- March 2017: Juana María Hernández Jarquín conducted a workshop for the Red Mujeres en Energía Renovable y Eficiencia Energética in Mexico City.
- April 2016: Kathy Dahl-Bredine reports: "We were finally able to do that solar workshop we had planned for last November [near Oaxaca]. It was a phenomenal success. We had demonstrations of six different models of cookers. We're going to meet again to build cookers, which will include different ones of those models. Everyone wants them and wants to invite more people." Read more in the March-April 2016 newsletter.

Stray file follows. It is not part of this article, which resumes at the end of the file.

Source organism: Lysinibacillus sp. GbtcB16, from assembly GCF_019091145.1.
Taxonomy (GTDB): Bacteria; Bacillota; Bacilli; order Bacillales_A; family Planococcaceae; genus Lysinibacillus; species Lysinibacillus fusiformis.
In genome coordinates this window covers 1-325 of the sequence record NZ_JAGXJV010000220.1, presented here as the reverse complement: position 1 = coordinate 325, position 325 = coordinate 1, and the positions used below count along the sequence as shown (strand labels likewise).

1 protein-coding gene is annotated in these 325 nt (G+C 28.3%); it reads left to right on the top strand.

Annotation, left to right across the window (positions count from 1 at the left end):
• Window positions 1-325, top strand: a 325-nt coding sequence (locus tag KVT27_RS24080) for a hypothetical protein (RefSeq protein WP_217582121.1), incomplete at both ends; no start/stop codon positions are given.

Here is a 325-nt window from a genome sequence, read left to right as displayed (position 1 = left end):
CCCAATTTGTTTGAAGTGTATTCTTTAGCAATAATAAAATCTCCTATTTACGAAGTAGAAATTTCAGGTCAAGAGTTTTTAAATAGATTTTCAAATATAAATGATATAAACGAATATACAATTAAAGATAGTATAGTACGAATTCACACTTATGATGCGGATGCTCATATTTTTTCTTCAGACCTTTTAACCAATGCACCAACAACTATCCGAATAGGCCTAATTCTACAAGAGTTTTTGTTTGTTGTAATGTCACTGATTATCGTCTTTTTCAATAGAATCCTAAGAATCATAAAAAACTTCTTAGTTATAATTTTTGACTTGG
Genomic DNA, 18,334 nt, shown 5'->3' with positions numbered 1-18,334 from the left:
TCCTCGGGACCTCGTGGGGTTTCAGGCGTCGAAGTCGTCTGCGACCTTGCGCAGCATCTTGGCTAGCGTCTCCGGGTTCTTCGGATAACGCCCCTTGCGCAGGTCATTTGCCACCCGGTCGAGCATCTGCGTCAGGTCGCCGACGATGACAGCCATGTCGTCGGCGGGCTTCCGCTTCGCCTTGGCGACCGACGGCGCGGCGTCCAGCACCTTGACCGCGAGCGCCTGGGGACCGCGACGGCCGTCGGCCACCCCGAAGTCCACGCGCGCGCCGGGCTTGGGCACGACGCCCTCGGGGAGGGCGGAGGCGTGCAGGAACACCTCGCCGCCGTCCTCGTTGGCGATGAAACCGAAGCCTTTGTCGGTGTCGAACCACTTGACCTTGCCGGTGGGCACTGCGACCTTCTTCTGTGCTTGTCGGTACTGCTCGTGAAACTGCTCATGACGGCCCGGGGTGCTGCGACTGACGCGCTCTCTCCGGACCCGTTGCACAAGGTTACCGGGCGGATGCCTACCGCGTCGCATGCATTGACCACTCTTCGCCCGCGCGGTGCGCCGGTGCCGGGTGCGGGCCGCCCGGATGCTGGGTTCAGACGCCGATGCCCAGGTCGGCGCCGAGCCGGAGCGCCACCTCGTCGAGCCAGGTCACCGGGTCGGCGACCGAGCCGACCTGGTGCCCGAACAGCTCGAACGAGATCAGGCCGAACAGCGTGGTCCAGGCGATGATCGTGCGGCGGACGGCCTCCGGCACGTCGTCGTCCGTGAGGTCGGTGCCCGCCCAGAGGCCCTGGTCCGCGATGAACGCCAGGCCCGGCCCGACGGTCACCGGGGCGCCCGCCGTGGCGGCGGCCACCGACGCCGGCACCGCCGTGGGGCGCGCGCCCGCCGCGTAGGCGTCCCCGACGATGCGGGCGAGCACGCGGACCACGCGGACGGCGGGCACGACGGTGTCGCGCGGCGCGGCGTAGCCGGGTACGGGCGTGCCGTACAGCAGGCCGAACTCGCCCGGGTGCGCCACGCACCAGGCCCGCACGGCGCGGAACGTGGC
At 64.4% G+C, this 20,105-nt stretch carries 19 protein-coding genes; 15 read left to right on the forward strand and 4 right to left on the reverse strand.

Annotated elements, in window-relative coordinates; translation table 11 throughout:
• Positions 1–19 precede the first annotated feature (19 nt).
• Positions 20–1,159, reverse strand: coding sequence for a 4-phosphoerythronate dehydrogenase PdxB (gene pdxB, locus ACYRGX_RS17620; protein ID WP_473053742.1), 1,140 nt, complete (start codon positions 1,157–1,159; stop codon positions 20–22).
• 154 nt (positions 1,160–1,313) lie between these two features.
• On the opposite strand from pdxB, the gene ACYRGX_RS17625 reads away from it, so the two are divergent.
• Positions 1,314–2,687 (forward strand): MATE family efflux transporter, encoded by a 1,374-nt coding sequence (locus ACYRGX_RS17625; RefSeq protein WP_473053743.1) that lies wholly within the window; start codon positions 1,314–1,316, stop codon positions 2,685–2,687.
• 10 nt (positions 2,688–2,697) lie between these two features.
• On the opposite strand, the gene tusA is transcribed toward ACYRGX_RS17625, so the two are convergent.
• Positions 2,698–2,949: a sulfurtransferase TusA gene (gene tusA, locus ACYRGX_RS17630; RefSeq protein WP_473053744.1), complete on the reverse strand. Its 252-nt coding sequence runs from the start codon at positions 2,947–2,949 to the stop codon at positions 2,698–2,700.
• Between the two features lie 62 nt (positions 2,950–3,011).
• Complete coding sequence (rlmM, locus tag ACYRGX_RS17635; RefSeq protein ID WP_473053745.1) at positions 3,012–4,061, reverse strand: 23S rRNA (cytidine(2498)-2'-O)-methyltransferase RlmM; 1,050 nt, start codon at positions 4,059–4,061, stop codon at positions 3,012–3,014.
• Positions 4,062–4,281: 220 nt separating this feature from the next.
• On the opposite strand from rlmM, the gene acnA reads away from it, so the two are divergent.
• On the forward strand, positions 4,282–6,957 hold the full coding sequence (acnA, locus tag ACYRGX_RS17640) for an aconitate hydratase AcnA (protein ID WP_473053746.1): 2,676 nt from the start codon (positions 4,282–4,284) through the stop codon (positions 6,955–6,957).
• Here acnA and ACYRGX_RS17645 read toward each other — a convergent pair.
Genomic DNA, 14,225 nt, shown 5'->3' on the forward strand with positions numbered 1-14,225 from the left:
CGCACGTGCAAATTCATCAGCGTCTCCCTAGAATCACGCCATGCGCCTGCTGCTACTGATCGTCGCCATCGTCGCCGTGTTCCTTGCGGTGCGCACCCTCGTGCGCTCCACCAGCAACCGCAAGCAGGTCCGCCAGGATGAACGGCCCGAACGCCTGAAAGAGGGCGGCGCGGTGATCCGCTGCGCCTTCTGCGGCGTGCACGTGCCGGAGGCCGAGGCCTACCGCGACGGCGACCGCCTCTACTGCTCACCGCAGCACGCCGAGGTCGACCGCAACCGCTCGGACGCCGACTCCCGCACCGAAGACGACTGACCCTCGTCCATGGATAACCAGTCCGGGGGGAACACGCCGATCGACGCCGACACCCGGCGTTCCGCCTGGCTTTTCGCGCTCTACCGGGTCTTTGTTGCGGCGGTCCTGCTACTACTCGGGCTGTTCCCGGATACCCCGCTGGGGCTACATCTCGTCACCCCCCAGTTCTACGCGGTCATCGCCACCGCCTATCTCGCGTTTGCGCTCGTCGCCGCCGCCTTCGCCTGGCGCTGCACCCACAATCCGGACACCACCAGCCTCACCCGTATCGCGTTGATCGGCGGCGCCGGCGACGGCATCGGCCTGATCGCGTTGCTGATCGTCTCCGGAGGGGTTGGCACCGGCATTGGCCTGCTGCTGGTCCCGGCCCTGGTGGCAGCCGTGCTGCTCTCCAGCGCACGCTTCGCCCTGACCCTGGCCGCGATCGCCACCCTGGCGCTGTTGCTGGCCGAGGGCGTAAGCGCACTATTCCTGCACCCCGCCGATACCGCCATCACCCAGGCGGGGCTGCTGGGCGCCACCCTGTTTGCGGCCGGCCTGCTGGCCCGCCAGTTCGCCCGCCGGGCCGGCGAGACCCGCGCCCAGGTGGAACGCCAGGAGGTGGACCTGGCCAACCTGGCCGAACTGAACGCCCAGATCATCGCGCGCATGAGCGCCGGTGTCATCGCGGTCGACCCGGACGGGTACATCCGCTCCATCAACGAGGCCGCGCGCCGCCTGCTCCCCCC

- January 2015: Assessing lasting impacts of HotPot projects - Solar Household Energy is revitalizing relationships with previous partner the Mexican Fund for the Conservation of Nature (Fondo Mexicano para la Conservación de la Naturaleza, or FMCN) to assess long-term project outcomes. FMCN has distributed over 25,000 HotPots in Mexico. Quantifying the lasting impacts of these projects will prove HotPot long-term adoption and durability, demonstrating that the HotPot is a viable clean cooking solution. Read more: Assessing lasting impacts of HotPot projects in Mexico - SHE
- August 2014: TrinySol built and installed a series of reflectors in El Sauz, Mexico. The cookers are either 10-square-meters or 16-square-meters and can cook for up to 60 people, said Gregor Schäpers. More info...
Mexico has a rich solar cooking history, with several projects successfully implemnted since the early 2000's. Below is a summary of some of these programs.